David, The Original Super Hero

It all starts well. That statement seems like the theme of our lives, doesn’t it? Whether it’s New Year’s resolutions, new jobs, new church, or new marriage it usually starts well and is well-intentioned. But this week’s chapter of the story causes me to reflect on the follow through.

David was arguably Israel’s greatest human king and his kingship started with a loud bang as God took out Goliath with David’s sling. David takes it up a few more notches by giving an unyielding amount of grace to his predecessor Saul because David had faith in God’s process. But David had a weakness. Sounds like a story you have read before, right?

Well actually it’s like every superhero story you have ever read before. They all start well with a person who soon discovers they have a unique ability to do something amazing. They show the normal or disadvantaged person who becomes faster, or smarter, or better. Take for example Bruce Wayne whose parents are murdered before his eyes, Clark Kent, who is an orphan, Tony Stark, whose father is too busy to care, Steve Rodgers and Emmet (everything is awesome) to name a few. Each goes through a period of life where, despite their ability, they struggle deeply. Each person and their new found fame, wealth, or power then goes through a period of struggle or selfishness. Those who survive that time and learn to be humble and altruistic become superheroes. Those who don’t die or become the villain.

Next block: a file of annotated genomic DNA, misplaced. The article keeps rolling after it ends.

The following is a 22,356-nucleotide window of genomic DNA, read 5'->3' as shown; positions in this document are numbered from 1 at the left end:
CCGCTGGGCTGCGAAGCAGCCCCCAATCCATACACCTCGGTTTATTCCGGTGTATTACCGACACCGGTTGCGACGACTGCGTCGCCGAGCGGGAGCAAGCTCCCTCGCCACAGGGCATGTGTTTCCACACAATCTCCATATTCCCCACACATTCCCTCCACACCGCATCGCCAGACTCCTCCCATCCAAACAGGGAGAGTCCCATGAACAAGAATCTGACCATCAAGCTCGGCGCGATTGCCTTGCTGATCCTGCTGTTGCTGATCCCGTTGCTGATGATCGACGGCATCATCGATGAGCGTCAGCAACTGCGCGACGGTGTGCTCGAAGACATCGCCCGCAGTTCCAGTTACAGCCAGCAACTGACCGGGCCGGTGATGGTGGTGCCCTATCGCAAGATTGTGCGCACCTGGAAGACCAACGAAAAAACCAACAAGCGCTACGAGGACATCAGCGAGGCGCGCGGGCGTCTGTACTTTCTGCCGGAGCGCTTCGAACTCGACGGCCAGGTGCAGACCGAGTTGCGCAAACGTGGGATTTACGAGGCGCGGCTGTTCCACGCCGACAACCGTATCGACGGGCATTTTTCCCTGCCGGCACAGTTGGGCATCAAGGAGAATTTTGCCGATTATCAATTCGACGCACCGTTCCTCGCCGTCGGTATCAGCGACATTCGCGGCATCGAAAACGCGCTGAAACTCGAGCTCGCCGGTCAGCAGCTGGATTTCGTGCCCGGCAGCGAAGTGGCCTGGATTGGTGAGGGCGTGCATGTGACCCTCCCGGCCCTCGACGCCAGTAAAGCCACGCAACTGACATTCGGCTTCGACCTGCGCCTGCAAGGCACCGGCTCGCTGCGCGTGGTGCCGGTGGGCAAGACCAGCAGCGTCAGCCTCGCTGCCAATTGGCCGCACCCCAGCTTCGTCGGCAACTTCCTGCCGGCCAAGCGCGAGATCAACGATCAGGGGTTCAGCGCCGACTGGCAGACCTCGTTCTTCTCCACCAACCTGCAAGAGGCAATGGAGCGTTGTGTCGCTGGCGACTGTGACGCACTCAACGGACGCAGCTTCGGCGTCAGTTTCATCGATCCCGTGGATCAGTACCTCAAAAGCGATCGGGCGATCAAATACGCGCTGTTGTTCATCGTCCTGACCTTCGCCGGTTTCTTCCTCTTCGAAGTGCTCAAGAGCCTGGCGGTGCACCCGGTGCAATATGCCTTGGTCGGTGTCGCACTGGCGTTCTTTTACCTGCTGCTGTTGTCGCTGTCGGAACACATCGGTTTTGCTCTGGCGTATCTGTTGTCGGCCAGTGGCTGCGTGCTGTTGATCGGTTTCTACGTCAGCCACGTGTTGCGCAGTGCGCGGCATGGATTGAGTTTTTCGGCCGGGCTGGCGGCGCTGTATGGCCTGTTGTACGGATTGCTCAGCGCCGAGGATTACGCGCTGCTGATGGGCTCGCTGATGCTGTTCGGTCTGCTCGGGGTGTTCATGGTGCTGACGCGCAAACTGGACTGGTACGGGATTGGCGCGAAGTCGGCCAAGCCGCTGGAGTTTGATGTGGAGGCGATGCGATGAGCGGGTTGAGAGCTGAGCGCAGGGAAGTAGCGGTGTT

Saul is the prime example of a powerful leader, chosen by God, who starts with the most humble of Israeli origins, yet grows to become a powerful king. He then gets selfish and greedy. He is given multiple opportunities to change his ways, multiple points to redirect His life back to God, back to serving His God and His people, but never makes the transition. Saul dies the villain.

David’s humble origins, his youthful gift of grace to his predecessor, his gift of music, his ability to win battles, his good looks are all a recipe for a great superhero story. But this week we see his test.

This week we discover whether he will avoid becoming like Saul or he will own his sin, be reminded of the true source of his power and survive to become the hero God has called him to be. And he does, roll credits.

David becomes the superhero of Israel. A superhero not because he is perfect, not because he is powerful, or smart, but David was a true superhero, a true “special” because he could admit that he was wrong. For David, it starts well and it ends well. What will be said of you?

Other Posts You Might Like:

Paul’s Encounters with Satan - Don Compton

“Our Story” - Ross Thomson

Give Someone a Hug! - Bob Bentley

Contact Mission Trip - Ariana Hernandez

What’s Next? - Bob Bentley



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